Against The Monolith:
The Quest For Individuality Within The Evolutionary Matrix
Stacey Elizabeth Ake
; 0176 Pennsylvania State University
Advisor: Douglas Anderson, Carl Vaught
Source: DAI, 60, no. 08A (1999): p. 2957
Abstract: This dissertation is about the evolution of human consciousness, beginning with the biological and continuing through language development up to ethical or moral action. The neurobiological theories of Gerald Edelman, particularly topobiology and Neural Darwinism, are used to explain the way the mind can be said to physiologically have the capacity for metaphor (association) and thus language. This work is substantiated by the case of Phineas Gage as it is interpreted by Damasio and Damasio.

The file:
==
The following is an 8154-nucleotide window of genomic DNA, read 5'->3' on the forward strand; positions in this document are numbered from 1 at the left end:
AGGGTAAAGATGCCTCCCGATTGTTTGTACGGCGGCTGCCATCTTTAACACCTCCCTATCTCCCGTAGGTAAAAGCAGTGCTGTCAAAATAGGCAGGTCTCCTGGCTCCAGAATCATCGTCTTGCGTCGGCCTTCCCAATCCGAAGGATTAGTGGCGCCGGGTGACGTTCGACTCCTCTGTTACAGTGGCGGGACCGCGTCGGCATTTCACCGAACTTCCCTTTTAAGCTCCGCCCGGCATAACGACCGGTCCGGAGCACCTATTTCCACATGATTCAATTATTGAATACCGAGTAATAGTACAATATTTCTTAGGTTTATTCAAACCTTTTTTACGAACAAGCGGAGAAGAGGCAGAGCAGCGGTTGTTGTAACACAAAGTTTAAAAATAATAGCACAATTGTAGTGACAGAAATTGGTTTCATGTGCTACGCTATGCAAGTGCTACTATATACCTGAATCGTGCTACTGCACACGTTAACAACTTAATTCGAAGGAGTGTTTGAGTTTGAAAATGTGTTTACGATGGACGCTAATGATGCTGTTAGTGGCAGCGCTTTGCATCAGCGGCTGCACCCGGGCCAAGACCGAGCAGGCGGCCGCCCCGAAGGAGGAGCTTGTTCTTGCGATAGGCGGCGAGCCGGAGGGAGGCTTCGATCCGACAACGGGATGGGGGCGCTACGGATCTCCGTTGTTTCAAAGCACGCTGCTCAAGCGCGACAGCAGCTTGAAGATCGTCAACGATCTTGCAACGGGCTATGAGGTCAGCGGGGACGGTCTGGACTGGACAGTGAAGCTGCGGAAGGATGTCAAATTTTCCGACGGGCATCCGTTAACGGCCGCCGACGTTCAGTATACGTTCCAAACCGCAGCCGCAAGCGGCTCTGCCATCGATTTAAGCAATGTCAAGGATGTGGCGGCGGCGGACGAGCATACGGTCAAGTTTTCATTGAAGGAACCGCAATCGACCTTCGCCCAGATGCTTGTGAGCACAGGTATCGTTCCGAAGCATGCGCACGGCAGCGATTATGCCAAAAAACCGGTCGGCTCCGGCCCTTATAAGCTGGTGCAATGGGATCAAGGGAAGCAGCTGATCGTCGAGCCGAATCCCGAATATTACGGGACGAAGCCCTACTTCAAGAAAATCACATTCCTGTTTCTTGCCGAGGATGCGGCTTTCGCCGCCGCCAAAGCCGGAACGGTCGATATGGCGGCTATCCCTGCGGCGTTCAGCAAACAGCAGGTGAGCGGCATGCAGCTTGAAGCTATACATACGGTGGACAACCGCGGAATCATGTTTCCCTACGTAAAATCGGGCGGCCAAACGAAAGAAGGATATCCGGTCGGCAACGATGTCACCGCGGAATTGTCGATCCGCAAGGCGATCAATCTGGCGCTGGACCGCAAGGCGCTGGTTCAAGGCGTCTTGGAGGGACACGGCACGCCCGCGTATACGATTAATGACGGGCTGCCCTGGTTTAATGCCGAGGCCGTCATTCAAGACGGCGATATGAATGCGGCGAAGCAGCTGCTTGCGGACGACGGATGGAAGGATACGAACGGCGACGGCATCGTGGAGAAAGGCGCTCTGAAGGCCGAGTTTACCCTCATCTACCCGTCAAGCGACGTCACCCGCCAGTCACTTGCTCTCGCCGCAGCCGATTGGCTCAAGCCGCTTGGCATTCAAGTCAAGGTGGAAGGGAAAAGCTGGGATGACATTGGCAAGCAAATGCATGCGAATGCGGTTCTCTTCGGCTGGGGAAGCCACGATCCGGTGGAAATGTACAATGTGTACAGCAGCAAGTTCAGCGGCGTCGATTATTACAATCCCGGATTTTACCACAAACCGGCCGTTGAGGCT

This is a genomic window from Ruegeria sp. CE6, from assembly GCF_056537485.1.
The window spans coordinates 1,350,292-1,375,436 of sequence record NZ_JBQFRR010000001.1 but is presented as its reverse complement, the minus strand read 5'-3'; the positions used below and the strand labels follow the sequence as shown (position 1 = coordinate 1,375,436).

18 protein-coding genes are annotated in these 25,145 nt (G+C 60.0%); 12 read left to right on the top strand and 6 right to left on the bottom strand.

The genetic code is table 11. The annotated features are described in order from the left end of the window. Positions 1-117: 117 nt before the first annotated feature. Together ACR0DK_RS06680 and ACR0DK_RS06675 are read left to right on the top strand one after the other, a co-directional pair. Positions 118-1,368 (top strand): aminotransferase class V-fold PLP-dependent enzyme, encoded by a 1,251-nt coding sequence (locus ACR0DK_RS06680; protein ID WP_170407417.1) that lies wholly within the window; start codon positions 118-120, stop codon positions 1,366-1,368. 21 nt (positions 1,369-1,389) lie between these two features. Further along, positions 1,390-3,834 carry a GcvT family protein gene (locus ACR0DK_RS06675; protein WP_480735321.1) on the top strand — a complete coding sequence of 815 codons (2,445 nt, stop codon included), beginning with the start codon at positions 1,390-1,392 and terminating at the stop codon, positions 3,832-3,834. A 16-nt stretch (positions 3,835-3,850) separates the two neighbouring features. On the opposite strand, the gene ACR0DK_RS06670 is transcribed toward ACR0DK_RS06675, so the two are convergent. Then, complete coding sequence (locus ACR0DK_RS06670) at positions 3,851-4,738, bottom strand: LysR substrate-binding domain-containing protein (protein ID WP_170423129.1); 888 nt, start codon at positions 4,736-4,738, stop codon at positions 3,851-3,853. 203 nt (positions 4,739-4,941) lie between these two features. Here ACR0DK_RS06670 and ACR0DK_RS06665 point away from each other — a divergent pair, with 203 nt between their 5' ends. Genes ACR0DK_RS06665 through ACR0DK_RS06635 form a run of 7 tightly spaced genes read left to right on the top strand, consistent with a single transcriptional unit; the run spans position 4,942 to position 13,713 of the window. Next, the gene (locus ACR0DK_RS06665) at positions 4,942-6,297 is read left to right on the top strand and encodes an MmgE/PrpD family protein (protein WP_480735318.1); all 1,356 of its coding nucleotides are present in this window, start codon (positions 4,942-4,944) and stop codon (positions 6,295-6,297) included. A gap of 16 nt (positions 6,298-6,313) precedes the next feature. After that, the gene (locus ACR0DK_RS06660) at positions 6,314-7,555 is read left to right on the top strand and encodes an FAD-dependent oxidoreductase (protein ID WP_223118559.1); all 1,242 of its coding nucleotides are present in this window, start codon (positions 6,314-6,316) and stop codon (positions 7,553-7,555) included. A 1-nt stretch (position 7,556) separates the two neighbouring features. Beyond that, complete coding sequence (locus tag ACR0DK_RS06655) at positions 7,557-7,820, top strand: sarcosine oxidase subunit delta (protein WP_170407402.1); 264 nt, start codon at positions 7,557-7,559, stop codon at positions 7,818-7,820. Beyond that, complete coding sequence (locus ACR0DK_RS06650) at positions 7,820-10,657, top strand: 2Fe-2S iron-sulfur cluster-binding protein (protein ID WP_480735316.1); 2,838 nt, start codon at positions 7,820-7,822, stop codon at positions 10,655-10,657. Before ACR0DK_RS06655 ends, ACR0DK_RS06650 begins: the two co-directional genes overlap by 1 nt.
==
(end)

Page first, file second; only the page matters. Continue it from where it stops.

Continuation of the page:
The logico-linguistic phenomenology of semiotician C. S. Peirce is used to explain the transition from mere sign use to language use, while the idea of the "Delta Factor" as advanced by novelist/language theorist Walker Percy is used to show how consciousness comes about from and through language use. Then the existential philosophy of Søren Kierkegaard is used to show how this language-inspired consciousness then progresses onto the human capacity to need and communicate with (a) god.
Finally, the work in ethics and theology of Dietrich Bonhoeffer, a German pastor and theologian, is used to show how the capacity for language relates to our moral and ethical responsibilities as humans. In each of these sections, a case from the work of Oliver Sacks is drawn upon to illustrate the point(s) being made.
RELIGION, PHILOSOPHY OF
Accession No: AAG9940796